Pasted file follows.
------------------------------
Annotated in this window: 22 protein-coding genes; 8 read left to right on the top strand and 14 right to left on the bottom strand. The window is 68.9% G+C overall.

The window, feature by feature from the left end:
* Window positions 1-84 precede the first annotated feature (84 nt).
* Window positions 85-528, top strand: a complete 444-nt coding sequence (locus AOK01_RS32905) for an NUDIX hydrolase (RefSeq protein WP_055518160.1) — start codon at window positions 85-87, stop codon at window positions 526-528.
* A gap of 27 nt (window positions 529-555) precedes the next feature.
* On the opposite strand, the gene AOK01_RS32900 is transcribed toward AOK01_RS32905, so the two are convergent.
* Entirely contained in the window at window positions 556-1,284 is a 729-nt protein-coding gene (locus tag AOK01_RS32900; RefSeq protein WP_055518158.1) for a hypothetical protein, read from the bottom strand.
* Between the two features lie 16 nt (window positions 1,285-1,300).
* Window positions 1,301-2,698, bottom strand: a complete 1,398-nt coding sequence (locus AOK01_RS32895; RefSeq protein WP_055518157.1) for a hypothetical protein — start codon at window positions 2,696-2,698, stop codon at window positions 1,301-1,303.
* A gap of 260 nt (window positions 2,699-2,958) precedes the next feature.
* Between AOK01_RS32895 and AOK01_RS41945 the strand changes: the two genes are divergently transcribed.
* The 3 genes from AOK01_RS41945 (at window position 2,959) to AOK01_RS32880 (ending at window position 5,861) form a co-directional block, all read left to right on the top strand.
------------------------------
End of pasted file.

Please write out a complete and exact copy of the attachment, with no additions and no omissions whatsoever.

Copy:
Annotated in this window: 22 protein-coding genes; 8 read left to right on the top strand and 14 right to left on the bottom strand. The window is 68.9% G+C overall.

The window, feature by feature from the left end:
* Window positions 1-84 precede the first annotated feature (84 nt).
* Window positions 85-528, top strand: a complete 444-nt coding sequence (locus AOK01_RS32905) for an NUDIX hydrolase (RefSeq protein WP_055518160.1) — start codon at window positions 85-87, stop codon at window positions 526-528.
* A gap of 27 nt (window positions 529-555) precedes the next feature.
* On the opposite strand, the gene AOK01_RS32900 is transcribed toward AOK01_RS32905, so the two are convergent.
* Entirely contained in the window at window positions 556-1,284 is a 729-nt protein-coding gene (locus tag AOK01_RS32900; RefSeq protein WP_055518158.1) for a hypothetical protein, read from the bottom strand.
* Between the two features lie 16 nt (window positions 1,285-1,300).
* Window positions 1,301-2,698, bottom strand: a complete 1,398-nt coding sequence (locus AOK01_RS32895; RefSeq protein WP_055518157.1) for a hypothetical protein — start codon at window positions 2,696-2,698, stop codon at window positions 1,301-1,303.
* A gap of 260 nt (window positions 2,699-2,958) precedes the next feature.
* Between AOK01_RS32895 and AOK01_RS41945 the strand changes: the two genes are divergently transcribed.
* The 3 genes from AOK01_RS41945 (at window position 2,959) to AOK01_RS32880 (ending at window position 5,861) form a co-directional block, all read left to right on the top strand.